Yet another tropical disturbance has developed over the Atlantic this week thanks to another mid-level wave traversing off the coast of Africa westwards over the Atlantic. It’s currently impacting the Dominican Republic and is forecast to head west-northwest towards the southeastern United States.
Erika, which formed near the Cape Verde Islands, was centered near the southwest corner of the Dominican Republic as of Friday night bearing sustained winds of 75km/h and a rather unimpressive pressure of 1000mb. The tropical disturbance has struggled mightily at getting even somewhat organized over ocean waters; dry air and strong shear were both contributing factors to this. Erika is expected to continue experiencing problems organizing in the near future due to the strong wind shear in place, as well as a new concern – the rugged islands of Hispaniola.
The heavy rains that accompany this tropical disturbance are not to be underestimated, however. Heavy rainfall in the order of 100mm to 150mm, as high as 250mm locally, is expected to fall across both the Dominican Republic and its neighbouring country, Haiti. There have already been 20 confirmed deaths associated with Erika from the island of Dominica (located in the Lesser Antilles), and three dozen more residents are still missing. In consequence, this tropical storm has been the deadliest natural disaster for the country since 1979.
The future of Erika remains uncertain at this point. Most models show Erika as weakening over the Caribbean islands (due to the shear/terrain problems discussed), then emerging over waters off of the western coast of Florida as a weak tropical storm. Overall, it’s unlikely that Erika will become anything more than a tropical storm that is just a rain-maker for southeast US.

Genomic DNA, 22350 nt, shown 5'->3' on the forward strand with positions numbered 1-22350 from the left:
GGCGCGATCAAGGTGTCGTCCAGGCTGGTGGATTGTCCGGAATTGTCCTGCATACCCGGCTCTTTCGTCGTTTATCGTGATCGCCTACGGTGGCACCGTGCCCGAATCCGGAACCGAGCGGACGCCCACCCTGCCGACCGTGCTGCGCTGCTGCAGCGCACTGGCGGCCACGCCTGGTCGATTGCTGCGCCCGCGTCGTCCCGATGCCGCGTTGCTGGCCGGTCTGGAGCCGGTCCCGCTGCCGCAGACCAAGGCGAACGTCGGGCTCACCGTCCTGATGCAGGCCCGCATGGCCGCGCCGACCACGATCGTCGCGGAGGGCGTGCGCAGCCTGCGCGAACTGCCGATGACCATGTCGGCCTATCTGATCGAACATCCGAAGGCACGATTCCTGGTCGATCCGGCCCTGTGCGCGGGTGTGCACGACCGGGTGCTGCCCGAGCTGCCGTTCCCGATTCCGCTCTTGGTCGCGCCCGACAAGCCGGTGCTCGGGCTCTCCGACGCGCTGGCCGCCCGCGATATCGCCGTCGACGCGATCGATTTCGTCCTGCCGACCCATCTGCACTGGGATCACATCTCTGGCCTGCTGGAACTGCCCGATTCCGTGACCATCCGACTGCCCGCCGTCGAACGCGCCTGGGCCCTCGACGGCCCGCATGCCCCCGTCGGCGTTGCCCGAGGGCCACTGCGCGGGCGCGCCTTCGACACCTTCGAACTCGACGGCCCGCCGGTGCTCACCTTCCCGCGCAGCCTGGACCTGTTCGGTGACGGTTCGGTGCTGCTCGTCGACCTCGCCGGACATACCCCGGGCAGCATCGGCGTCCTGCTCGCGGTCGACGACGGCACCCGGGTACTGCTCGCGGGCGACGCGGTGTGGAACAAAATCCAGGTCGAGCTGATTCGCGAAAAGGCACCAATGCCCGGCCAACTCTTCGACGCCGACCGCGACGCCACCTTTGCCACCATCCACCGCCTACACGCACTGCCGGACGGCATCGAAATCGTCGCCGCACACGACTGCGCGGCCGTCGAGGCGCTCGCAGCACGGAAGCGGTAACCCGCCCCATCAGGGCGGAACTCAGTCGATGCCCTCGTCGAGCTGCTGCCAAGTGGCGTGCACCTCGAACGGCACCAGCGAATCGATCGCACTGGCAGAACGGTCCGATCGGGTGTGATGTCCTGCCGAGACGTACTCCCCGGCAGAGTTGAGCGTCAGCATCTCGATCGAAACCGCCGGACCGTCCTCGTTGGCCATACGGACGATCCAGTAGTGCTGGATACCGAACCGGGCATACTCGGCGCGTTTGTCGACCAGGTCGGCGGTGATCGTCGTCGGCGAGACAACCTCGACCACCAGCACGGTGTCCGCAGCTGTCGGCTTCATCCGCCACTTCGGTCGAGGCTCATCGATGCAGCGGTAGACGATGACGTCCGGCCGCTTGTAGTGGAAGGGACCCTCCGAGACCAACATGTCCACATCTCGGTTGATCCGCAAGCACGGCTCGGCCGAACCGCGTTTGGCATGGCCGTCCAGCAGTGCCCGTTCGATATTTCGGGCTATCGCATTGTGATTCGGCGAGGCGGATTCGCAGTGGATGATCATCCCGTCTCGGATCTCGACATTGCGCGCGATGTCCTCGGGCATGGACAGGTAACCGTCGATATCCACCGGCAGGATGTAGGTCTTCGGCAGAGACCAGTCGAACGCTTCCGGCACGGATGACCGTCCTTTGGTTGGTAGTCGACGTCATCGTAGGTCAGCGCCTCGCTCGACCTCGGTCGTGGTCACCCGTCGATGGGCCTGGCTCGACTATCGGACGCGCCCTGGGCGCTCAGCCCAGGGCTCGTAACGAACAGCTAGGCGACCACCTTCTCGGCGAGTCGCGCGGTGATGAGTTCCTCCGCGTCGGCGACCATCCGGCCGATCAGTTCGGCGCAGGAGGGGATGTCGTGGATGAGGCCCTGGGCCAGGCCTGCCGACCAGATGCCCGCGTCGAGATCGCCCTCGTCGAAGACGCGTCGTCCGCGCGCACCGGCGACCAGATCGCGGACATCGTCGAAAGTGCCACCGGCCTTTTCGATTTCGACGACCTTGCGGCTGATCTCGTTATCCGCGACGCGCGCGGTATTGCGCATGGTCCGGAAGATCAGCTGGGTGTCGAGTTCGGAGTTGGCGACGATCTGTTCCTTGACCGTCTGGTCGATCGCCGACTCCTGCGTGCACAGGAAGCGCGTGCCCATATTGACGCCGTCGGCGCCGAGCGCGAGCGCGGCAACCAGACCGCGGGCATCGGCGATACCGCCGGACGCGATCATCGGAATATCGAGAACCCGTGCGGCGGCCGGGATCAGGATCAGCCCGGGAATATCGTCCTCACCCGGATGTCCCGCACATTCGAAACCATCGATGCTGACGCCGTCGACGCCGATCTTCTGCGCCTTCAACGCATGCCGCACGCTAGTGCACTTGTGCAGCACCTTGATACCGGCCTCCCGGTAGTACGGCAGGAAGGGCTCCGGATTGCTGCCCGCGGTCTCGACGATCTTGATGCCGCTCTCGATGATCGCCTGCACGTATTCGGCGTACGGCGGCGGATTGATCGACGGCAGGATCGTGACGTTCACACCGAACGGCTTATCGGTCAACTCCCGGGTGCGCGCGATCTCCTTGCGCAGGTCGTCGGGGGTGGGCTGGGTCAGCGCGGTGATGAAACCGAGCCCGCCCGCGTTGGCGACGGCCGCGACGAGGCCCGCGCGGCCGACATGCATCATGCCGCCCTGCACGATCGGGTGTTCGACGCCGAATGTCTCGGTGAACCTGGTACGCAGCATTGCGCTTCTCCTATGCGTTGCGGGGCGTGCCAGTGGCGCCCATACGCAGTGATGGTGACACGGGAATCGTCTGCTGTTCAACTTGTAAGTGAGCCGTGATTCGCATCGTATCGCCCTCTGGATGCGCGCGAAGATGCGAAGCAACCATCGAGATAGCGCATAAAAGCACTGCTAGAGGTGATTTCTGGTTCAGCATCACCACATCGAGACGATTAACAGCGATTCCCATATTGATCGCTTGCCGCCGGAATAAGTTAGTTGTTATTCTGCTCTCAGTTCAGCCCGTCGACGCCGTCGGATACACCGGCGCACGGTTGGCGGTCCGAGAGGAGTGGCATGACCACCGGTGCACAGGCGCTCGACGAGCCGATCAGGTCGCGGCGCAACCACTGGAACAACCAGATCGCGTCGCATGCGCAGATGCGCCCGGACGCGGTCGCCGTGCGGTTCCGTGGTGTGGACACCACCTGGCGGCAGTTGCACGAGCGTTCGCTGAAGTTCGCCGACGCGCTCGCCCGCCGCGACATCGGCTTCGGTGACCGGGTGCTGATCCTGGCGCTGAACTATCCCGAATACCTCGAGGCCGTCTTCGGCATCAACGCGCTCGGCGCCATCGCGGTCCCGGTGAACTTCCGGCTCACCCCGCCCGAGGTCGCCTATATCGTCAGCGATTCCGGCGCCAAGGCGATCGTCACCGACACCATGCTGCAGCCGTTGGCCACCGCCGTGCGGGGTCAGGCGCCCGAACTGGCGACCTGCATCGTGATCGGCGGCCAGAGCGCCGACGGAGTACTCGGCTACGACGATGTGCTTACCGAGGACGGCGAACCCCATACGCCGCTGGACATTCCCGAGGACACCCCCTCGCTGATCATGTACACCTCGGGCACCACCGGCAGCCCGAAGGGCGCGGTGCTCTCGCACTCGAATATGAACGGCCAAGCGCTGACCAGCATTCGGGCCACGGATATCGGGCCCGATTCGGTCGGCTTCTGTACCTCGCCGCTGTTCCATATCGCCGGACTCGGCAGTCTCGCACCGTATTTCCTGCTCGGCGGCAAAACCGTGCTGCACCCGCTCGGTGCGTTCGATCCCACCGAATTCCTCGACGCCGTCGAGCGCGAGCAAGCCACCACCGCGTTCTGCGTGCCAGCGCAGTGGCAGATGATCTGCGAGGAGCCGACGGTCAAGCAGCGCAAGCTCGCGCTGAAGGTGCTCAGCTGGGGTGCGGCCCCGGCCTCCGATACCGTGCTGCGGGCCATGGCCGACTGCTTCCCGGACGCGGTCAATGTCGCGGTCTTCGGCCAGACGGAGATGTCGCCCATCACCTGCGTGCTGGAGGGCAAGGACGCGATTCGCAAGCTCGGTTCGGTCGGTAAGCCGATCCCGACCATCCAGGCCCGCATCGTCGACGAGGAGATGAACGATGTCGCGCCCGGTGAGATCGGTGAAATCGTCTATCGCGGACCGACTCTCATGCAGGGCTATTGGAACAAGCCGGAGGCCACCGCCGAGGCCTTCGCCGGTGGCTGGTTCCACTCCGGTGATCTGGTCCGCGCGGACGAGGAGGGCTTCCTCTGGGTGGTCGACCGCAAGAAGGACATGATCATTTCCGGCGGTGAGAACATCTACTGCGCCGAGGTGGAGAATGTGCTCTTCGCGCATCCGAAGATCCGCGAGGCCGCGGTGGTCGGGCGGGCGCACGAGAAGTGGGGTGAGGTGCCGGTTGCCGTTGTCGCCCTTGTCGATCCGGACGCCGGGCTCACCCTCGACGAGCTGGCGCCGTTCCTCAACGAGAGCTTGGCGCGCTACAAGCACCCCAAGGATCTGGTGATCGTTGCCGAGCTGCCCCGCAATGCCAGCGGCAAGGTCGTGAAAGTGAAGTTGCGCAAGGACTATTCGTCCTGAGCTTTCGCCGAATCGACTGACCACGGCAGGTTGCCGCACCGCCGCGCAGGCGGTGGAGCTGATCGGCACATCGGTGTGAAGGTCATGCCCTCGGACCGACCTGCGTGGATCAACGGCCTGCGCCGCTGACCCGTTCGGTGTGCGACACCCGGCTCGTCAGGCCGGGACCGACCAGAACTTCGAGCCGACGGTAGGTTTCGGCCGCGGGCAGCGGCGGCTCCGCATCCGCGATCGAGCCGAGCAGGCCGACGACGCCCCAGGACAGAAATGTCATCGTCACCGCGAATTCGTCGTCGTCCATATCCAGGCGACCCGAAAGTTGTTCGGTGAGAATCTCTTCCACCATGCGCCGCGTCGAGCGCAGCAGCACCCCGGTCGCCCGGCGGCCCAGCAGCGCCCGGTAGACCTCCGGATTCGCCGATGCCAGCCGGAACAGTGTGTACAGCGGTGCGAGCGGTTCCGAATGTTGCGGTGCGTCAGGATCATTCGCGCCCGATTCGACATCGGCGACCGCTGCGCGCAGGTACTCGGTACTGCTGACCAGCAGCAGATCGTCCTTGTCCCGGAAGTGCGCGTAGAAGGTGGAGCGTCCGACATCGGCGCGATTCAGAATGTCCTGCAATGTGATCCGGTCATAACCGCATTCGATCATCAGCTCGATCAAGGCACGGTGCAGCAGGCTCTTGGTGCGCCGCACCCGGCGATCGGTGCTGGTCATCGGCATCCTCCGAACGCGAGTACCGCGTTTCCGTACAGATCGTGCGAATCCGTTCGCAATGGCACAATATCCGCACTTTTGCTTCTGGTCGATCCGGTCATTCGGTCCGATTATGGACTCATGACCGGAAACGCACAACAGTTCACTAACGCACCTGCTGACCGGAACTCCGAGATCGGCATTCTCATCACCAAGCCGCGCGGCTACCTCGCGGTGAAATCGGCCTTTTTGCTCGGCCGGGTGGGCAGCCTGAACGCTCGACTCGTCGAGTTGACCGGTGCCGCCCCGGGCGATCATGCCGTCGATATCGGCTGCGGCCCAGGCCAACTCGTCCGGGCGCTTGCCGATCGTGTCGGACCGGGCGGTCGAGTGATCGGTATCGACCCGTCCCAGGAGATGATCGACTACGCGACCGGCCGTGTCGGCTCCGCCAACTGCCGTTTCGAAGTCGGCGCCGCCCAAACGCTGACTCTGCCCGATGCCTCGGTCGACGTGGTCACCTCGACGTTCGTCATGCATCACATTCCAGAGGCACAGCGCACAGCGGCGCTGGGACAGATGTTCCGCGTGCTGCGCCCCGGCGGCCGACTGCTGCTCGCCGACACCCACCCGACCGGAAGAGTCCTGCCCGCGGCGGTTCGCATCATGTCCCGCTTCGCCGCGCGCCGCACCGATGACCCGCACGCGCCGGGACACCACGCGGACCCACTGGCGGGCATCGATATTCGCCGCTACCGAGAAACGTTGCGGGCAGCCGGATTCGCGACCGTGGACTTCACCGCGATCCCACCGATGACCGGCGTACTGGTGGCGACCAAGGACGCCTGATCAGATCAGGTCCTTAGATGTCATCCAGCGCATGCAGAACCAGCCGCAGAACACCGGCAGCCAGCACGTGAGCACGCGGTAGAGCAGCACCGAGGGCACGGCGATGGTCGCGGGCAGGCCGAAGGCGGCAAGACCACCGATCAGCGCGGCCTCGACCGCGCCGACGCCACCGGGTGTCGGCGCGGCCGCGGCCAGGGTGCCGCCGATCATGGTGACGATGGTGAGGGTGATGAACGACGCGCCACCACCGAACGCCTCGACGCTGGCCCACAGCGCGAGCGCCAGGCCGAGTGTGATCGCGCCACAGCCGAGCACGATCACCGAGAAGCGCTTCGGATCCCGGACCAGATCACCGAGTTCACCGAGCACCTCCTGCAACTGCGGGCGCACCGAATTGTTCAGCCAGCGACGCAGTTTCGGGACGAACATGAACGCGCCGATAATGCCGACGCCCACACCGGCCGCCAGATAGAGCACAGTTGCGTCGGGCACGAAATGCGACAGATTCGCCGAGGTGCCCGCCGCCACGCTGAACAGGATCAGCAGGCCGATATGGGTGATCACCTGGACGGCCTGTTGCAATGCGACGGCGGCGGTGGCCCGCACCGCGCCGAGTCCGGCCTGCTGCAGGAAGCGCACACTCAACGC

In other news, it had been the year of the hurricane in the Eastern Pacific near the Hawaiian Islands. Several hurricanes have brushed by Hawaii already this year – an unusual occurrence. Yet another is on its way in the coming week. Hurricane Ignacio (category one) is expected to pass close to Hawaii. What remains to be seen is how close – Hawaii can at least expect high surf and heavy rainfall from the outer bands of Ignacio on Monday, but there is still some uncertainty on strength of the winds which depends on how close Ignacio comes. Another hurricane in the Eastern Pacific is churning; Jimena, is a high-end category four but is not expected to have any impact to land in the near future.